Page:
The Witch review
Acclaimed horror The Witch arrives in UK cinemas this week. But is it any good?
Even more than usual, you get no spoilers here. Good horror movies are scarce, and The Witch deserves being seen with as little fanfare as possible. It’s very different from the current crop of big screen horror – which has, in turn, led to a very split response in America. But it feels and is fresh. And it’s a fascinating piece of cinema.
Plot is not always foremost on filmmakers’ agendas when it comes to horror. And while many horror films set aside plot to make room for splatter, they don’t give much attention to themes either. Themes, however, take centre stage in Robert Eggers’ painstakingly recreated 17th century New England Puritan setting − and themes are what will engage and scare you in The Witch, or at the very least set the stage right for the genuine scares the movie offers.
Sets, costumes, use of minimal lighting and colours, the performances of a committed cast and well-researched period language (that is at times almost surrealist) all blend together to create an immersive and convincing reproduction of 17th century puritan lifestyle. We’ve had our share of pseudo-historical pieces that butchered period language in a vain attempt at authenticity, but the talent − of both the actors and scriptwriter − in The Witch makes it sound refreshingly convincing, though it does in turn move the film a good deal away from the mainstream.
The Witch introduces us to puritan family man William (Ralph Ineson) as he choses banishment following a clash of religious ideology during a conversation with the plantation leaders. Williams leaves the village with his acerbic wife Katherine (Kate Dickie), his eldest daughter Thomasin (Anya Taylor-Joy), on the verge of adolescence son Caleb (Harvey Scrimshaw), the annoying twins Jonas and Mercy (Lucas Dawson and Ellie Grainger) and unbaptized baby Sam.
The family in exile goes on to exploit a farm that does not produce, living a life of religious fundamentalism on the outskirts of a dark forest. The forest looms, dark, foreboding and chilling − worthy of the monolith in 2001: A Space Odyssey. The forest alone will cause The Witch to be compared with M Night Shyamalan’s The Village, but the comparison needs to end there.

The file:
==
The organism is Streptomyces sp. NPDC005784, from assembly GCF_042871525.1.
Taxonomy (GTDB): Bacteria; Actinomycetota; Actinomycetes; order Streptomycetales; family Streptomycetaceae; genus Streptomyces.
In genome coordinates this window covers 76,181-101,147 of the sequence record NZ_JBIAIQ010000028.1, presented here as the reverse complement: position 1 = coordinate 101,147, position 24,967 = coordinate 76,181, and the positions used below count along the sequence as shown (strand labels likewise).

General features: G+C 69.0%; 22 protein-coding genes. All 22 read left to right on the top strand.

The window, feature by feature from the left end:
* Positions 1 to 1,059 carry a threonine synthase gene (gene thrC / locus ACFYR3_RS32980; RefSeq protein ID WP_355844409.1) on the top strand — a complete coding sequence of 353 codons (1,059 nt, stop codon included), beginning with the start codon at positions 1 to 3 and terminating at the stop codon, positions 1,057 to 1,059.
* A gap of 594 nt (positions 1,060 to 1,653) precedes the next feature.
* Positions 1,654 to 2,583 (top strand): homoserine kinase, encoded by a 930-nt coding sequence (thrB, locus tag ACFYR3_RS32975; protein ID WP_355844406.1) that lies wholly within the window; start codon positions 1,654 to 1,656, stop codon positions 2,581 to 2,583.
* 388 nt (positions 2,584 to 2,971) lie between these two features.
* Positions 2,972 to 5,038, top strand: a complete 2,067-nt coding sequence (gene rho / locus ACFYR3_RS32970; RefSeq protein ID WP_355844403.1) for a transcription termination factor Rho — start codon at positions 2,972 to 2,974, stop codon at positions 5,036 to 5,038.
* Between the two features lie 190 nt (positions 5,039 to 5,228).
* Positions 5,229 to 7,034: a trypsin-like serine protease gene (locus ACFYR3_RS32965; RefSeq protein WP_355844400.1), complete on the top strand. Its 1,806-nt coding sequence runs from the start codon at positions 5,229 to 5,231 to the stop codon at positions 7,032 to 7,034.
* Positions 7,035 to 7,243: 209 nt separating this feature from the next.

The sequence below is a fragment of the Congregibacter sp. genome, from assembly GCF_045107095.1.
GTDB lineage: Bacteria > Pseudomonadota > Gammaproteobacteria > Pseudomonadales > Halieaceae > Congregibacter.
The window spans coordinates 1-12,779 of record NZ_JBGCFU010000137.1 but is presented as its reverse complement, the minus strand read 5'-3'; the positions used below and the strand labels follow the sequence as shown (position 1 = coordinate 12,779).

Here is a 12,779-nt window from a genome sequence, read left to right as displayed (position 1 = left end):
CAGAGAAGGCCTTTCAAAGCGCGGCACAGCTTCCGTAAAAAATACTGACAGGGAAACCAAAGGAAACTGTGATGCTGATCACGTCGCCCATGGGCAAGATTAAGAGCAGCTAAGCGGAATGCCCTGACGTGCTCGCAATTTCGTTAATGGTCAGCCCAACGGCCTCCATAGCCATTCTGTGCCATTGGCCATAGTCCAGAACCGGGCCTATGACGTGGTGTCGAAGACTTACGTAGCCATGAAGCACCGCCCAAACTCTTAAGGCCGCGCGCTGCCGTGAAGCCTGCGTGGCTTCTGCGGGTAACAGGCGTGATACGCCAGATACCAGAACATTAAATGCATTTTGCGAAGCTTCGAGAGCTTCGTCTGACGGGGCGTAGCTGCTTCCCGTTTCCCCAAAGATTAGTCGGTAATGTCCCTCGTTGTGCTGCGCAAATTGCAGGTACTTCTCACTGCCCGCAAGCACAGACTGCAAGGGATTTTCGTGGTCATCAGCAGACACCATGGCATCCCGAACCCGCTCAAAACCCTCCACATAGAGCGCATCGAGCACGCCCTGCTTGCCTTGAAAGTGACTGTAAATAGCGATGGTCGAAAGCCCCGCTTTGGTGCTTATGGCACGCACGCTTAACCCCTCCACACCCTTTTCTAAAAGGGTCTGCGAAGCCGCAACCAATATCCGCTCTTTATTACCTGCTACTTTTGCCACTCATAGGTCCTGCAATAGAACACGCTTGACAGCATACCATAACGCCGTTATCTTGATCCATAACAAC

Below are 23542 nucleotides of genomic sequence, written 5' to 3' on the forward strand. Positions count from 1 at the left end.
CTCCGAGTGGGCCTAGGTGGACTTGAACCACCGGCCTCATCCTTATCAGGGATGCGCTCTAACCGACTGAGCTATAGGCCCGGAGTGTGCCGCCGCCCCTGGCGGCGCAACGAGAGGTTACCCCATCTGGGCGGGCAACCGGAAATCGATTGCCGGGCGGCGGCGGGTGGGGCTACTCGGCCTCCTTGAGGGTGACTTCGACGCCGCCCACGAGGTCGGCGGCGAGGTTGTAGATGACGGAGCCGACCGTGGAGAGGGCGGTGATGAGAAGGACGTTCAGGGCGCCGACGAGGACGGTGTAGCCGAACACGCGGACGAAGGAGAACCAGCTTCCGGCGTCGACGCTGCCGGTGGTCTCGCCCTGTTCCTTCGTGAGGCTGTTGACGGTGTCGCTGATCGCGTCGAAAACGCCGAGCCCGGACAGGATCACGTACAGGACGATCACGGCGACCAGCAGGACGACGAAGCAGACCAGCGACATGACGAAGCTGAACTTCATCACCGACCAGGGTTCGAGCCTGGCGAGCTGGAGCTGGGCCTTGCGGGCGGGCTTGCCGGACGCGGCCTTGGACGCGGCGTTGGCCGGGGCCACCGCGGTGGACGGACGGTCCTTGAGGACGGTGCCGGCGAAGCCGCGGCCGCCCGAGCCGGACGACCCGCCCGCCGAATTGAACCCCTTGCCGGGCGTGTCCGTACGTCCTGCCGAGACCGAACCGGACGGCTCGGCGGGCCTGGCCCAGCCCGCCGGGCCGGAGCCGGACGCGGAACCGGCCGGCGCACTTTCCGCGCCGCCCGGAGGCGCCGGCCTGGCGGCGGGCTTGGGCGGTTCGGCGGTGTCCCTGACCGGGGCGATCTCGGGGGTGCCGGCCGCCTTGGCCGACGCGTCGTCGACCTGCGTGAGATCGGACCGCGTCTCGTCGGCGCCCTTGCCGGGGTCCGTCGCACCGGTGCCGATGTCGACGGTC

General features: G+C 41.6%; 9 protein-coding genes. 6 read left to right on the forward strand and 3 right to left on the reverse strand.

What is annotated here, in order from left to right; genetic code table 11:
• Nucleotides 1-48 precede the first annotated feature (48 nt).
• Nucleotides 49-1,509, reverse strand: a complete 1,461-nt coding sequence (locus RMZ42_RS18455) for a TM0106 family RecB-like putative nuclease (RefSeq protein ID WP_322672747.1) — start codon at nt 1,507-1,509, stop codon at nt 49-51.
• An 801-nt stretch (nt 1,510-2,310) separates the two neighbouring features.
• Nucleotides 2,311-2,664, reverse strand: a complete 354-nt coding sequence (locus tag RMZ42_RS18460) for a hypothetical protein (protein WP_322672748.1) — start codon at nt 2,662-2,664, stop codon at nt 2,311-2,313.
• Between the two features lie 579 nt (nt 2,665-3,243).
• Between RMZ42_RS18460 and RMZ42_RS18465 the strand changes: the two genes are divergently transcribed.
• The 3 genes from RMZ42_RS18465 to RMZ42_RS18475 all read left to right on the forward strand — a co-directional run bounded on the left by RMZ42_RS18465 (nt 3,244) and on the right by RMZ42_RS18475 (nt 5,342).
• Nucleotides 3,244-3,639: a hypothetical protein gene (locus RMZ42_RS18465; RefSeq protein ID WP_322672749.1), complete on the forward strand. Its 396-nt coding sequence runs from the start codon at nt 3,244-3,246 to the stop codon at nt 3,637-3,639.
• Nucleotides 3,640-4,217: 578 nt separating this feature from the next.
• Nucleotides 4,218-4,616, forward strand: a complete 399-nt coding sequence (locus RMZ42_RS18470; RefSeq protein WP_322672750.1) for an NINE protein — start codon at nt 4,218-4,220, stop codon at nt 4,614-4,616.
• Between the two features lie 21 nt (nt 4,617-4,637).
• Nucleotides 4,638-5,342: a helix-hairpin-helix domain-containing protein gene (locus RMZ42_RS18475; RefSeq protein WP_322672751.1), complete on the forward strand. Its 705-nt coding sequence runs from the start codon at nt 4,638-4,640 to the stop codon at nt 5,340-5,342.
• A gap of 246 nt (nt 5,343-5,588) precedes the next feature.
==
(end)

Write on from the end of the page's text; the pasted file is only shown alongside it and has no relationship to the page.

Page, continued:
The forest, giving nothing beyond the start of the movie away, soon gets to live up to its ominous appearance. One day, Thomasin is playing peekaboo with baby Sam by the water, close to the forest’s edge. Between two peekaboos, Sam disappears. From that moment on (despite a few brief glimpses of the supernatural, which might as well have been dreamt up by any of the family members), you’re left wondering if there are dark forces at work or if this is just an essay on how fundamentalist values an isolation can plunge a community into religious hysteria. Director Eggers’ environment is so convincing and accurately depicted, that it sets up how the infamous Salem Witch trials (that would take place a few decades later) could actually happen under such fundamentalist rules.
The classic scares are few, and Eggers is careful at what he lets us see, and when he lets us see it. The Witch turns into a very faithful reenactment of 17th century puritan ideology fueling a slow-burning descent into madness, and a strong early period tale of the supernatural.
The Witch, again, will not appeal to everyone, certainly not to all horror fans, but it might also appeal to moviegoers who don’t usually go for horror. It may not end up being a smash box office hit, but I see it very well leading the way for a revival of the supernatural genre. With the cancellation of Constantine on television last year, it’s become painfully obvious that, even with the increasing popularity of genre fiction on both television screens and movie screens, supernatural fantasy has had a hard time earning the interest of viewers still fascinated with zombies and superheroes.
For everyone else though, The Witch will be a very refreshing change. It lacks the fast pace and sheer, immediate (or gratuitous) shocks, scares and gore of typical Hollywood horror blockbusters, but it might just surprise and delight movie fans looking for something more than what’s out there at the moment.
The Witch is in UK cinemas from March 11th
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